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Use of "The Real Thing" or "Subs"
#1
In my 'Silver Jock Scott' post of the other day...discussion came up about the of various materials used by us in our flies and that gave me pause for thought...so I decided to put some of my personal thinking on this out in the open for discussion.

I'll start with the new classic salmon tying group I've been part of for the last few months...The Valley Forge Classic Salmon Fly Guild. There are 16 names on the email list at this time...12 of whom are to be considered active members. Of those 12...4 are experienced tyers and the others are rookies with a strong desire to learn about tying these flies, elevating their tying skills and to be a part of this small niche of the fly tying world. Part of their learning experience is focused not just on techniques, but very much on the materials as well.

So what do you tell these beginners? I for one make it clear to them that there is no harm/no foul if subs are used for some of the exotic feathers. Obtaining the real thing can not only become all consuming, but will no doubt be expensive (!!!!) Should they choose to go the only the real deal route...that's fine. What I don't want to see happen is one guy sitting at the table who can and will go for it and the guy next to him who doesn't have the wherewithal to do the same step away from tying these flies because he feels he isn't doing things with the proper and traditional feathers...maybe even a little embarrassed because he cannot do what someone else is doing.

Therefore I suggest some possible approaches I am giving to these guys......

First - For the beginner...encourage the use of subs and make it clear there is nothing wrong with that. The idea is to keep the interest of the tyer in the flies we are working on, and the techniques required to tie them. Use of quality materials are a major factor, not their bird of origin.

Second - As the tyers progress, they can begin to search for and try to get the things they feel are most important or they need. Do so only through reputable purveyors like John McLain among others...but again use of subs is fine and some folks might consider doing that more ethical.

Finally - For me personally I'm happy to say I have an adequate supply of very fine materials and I probably should use them more often that I do. Good lord I'm going to be 71 in a few months...so why not eh? I have a hook in the vise right now and as I ponder what materials to use I should reread what I just typed Rolleyes  Like I tell those rookies however...no harm no foul using subs. We shall see.

Please feel free to speak your mind on this folks.....
Petri Heil,
George
The difference between genius and stupidity is genius has its limits - Albert Einstein
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#2
George: Whether you learn at home in a class size of one or in in a larger group of aspiring tiers, the playing field should be equal in order to assess progress and talents. I learned and believe in this as a result of teaching culinary arts @ college level for many years. No student was allowed to bring in a truffle to replace a common white mushroom and foie gras would never be allowed to stand in a chicken liver's place. Only then could a student know that the ingredients were not responsible for their outcomes. It all comes down to learning the foundations !!!! At our school. once a student had demonstrated his/her abilities, advanced students got to work with the more pricey stuff and most did a good job of it. I'm happy that most use of " The real thing" materials in fly tying is responsible, respectful, and showcases their value. Great thread George, I expect to chime in again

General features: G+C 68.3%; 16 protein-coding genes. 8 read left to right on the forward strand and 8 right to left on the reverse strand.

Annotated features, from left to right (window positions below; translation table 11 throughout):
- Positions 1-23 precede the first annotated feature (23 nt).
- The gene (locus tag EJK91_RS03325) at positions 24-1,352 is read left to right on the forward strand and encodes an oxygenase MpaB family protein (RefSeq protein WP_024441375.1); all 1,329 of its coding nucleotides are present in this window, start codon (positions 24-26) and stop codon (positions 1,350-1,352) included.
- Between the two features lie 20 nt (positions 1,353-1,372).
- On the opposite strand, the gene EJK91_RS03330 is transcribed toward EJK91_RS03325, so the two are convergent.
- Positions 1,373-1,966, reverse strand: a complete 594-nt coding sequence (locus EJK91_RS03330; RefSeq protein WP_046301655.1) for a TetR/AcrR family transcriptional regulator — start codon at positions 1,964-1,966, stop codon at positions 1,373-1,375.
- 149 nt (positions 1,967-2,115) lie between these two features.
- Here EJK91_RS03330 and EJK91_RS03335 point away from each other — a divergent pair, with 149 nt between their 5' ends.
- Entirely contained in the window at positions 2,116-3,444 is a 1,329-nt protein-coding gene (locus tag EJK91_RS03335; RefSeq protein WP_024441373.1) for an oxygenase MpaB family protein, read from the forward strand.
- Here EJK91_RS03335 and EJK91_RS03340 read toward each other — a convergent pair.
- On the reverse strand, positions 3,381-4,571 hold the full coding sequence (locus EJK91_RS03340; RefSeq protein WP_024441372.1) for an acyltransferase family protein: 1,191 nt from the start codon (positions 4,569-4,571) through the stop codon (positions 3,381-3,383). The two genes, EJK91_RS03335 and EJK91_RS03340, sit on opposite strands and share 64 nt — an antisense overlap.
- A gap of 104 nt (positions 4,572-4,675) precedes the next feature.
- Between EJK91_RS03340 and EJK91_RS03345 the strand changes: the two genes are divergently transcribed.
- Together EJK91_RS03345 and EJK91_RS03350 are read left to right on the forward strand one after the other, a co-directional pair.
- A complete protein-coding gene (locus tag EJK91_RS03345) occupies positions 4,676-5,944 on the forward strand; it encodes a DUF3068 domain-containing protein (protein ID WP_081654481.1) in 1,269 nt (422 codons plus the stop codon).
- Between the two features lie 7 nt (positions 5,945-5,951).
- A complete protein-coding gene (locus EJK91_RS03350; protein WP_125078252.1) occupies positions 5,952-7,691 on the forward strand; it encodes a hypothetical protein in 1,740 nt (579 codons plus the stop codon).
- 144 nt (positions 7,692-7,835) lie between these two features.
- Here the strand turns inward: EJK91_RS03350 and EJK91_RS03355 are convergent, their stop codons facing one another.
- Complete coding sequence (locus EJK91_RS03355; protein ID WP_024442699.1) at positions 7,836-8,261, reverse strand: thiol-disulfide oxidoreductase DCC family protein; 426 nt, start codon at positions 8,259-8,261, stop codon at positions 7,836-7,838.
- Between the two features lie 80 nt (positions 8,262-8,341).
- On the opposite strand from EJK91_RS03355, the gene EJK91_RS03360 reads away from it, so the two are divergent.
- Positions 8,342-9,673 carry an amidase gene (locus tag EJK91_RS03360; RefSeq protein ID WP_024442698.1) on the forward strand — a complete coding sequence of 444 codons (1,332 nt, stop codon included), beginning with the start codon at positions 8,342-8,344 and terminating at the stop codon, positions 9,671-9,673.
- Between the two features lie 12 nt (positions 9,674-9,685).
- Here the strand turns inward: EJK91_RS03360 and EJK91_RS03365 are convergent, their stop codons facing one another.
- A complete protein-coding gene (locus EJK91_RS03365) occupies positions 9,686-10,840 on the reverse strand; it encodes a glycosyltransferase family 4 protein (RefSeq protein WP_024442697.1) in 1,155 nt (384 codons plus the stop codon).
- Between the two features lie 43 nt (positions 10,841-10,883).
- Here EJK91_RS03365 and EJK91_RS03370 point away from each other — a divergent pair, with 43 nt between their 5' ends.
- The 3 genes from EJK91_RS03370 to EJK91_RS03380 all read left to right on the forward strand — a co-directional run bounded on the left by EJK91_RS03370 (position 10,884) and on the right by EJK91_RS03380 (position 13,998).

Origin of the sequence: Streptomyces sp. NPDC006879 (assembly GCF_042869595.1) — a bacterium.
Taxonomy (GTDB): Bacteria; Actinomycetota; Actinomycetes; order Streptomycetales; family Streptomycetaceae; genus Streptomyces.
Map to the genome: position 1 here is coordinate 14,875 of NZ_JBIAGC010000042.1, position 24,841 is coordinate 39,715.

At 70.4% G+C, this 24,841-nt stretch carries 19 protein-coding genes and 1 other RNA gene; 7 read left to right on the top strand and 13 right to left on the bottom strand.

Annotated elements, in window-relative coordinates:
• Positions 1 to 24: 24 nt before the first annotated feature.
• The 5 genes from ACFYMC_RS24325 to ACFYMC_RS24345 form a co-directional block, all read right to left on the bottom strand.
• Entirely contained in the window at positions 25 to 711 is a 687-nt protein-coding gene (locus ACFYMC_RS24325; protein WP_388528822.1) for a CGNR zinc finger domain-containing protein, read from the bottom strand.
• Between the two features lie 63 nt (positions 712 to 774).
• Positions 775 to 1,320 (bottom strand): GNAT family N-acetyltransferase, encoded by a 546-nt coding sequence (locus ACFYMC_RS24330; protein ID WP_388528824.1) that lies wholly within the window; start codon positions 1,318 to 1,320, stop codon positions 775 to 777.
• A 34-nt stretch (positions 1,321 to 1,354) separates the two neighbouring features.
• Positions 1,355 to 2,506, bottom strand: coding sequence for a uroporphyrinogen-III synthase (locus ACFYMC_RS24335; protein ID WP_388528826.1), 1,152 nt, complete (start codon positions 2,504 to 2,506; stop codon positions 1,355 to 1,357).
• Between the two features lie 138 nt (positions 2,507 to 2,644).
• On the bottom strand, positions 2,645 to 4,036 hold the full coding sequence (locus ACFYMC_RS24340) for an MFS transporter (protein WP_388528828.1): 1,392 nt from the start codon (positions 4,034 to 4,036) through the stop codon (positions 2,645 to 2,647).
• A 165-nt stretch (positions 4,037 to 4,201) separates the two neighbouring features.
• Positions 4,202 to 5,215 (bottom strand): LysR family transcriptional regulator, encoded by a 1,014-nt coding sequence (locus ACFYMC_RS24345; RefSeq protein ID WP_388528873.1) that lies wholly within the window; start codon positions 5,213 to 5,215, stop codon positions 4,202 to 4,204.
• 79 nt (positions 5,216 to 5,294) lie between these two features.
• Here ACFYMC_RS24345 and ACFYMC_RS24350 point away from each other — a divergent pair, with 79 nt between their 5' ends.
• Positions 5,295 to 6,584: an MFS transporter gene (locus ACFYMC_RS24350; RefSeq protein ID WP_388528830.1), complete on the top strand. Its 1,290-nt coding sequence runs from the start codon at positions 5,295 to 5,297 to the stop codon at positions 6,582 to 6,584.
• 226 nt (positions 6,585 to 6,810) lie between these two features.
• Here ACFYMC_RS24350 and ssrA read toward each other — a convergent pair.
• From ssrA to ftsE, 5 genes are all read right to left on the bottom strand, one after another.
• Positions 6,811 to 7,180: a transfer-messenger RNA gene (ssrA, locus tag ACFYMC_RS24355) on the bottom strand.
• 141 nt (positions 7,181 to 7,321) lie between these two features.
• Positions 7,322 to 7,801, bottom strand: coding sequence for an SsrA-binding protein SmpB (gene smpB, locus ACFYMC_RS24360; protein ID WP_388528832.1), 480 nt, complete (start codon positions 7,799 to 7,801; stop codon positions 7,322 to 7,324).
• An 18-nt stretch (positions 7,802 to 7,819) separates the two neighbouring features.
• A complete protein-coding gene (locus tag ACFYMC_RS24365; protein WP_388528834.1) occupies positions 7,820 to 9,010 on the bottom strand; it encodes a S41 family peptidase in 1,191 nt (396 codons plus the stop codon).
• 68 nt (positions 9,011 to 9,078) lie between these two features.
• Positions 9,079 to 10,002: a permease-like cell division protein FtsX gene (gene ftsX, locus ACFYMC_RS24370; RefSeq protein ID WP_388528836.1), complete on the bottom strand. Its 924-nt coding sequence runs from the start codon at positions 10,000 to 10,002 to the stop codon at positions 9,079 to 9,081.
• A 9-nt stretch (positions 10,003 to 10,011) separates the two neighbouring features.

dave
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#3
I personally have a desire to throw most of the flies that I tie in the water; therefore I don't have a real issue with using subs for the majority of what I am tying; although occasionally I endeavour to try to do showpiece and look for the real deal if possible.
Since I have gathered more fly fishing gear than my wife likes the show pieces are few these days.
Cheers,
Mark
He who shall not be able to make a trout fly, after studying these diagrams and directions, must be deficient either in brains or in manual dexterity. : Edward Fitzgibbon 1853
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#4
I personally do not have an issue with tying with substitutes versus the real deal. Once in a while I will use a few rare, or hard to obtain, feathers but only if I am trying to tie a mounter. There are a lot of great substitutes out there and I feel that a beginner should stick to those until techniques are learned.

Would I prefer tying with the real deals? Darn straight I would, but the funds are not always available.

Regards,

Marty
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#5
Ok, here's a fly I tied earlier this week. Call it "Two Many Cooks" after the song. Mostly cheap materials including plain ol Ringneck wing. It's an ok fly. New tyers need or should be encouraged to use what they have before spending lots of many expensive materials they may never use. Many of them won't even continue tying these flies.


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Ronn Lucas, Sr.
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#6
I've yet to tie a gutted salmon fly for fishing so everything I've tied is for show. some for the horror show, true.
though I don't have an issue with others tying with subs, I'd rather not. I try to tie the flies as they were intended.

I suppose it's akin to recreating the mona lisa with pencil crayons. it can be done and done well but it's still drawn.

and I don't teach anyone anything tying-wise but I'm tying a js with rampant (when he's not gallivanting) and I suppose, as an example of what I'm stating, have given him all the proper ingredients.
I wouldn't feel right tying with real and giving him subs... that's just pompous. 

when I dream of fishing salmon flies I picture myself throwing rangers, general pracs and the like.
if I tied and threw a genuine jock scott it would be for a momentous event, perhaps in the spey itself.

I shan't be chucking any chatterers or black arguses, that's for sure.

cheers,
shawn
the difference between art and a hobby is you can plagiarise for a hobby.


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#7